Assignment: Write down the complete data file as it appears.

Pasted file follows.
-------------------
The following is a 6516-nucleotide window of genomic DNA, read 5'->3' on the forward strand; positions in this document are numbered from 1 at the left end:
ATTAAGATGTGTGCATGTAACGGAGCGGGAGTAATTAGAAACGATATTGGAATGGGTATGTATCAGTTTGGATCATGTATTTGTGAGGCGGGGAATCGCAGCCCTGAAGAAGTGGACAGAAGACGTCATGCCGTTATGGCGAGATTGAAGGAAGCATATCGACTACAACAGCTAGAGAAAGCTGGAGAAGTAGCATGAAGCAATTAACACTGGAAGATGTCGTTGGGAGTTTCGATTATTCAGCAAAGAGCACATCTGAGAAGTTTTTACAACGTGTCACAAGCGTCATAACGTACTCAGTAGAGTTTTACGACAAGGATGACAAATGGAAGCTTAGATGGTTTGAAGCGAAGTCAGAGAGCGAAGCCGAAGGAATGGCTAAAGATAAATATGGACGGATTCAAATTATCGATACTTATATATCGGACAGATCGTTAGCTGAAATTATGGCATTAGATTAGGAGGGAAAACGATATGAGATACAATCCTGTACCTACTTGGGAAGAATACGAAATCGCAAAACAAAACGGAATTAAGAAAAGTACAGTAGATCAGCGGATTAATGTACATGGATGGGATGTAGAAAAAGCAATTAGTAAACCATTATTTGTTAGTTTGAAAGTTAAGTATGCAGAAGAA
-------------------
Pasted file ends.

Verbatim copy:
The following is a 6516-nucleotide window of genomic DNA, read 5'->3' on the forward strand; positions in this document are numbered from 1 at the left end:
ATTAAGATGTGTGCATGTAACGGAGCGGGAGTAATTAGAAACGATATTGGAATGGGTATGTATCAGTTTGGATCATGTATTTGTGAGGCGGGGAATCGCAGCCCTGAAGAAGTGGACAGAAGACGTCATGCCGTTATGGCGAGATTGAAGGAAGCATATCGACTACAACAGCTAGAGAAAGCTGGAGAAGTAGCATGAAGCAATTAACACTGGAAGATGTCGTTGGGAGTTTCGATTATTCAGCAAAGAGCACATCTGAGAAGTTTTTACAACGTGTCACAAGCGTCATAACGTACTCAGTAGAGTTTTACGACAAGGATGACAAATGGAAGCTTAGATGGTTTGAAGCGAAGTCAGAGAGCGAAGCCGAAGGAATGGCTAAAGATAAATATGGACGGATTCAAATTATCGATACTTATATATCGGACAGATCGTTAGCTGAAATTATGGCATTAGATTAGGAGGGAAAACGATATGAGATACAATCCTGTACCTACTTGGGAAGAATACGAAATCGCAAAACAAAACGGAATTAAGAAAAGTACAGTAGATCAGCGGATTAATGTACATGGATGGGATGTAGAAAAAGCAATTAGTAAACCATTATTTGTTAGTTTGAAAGTTAAGTATGCAGAAGAA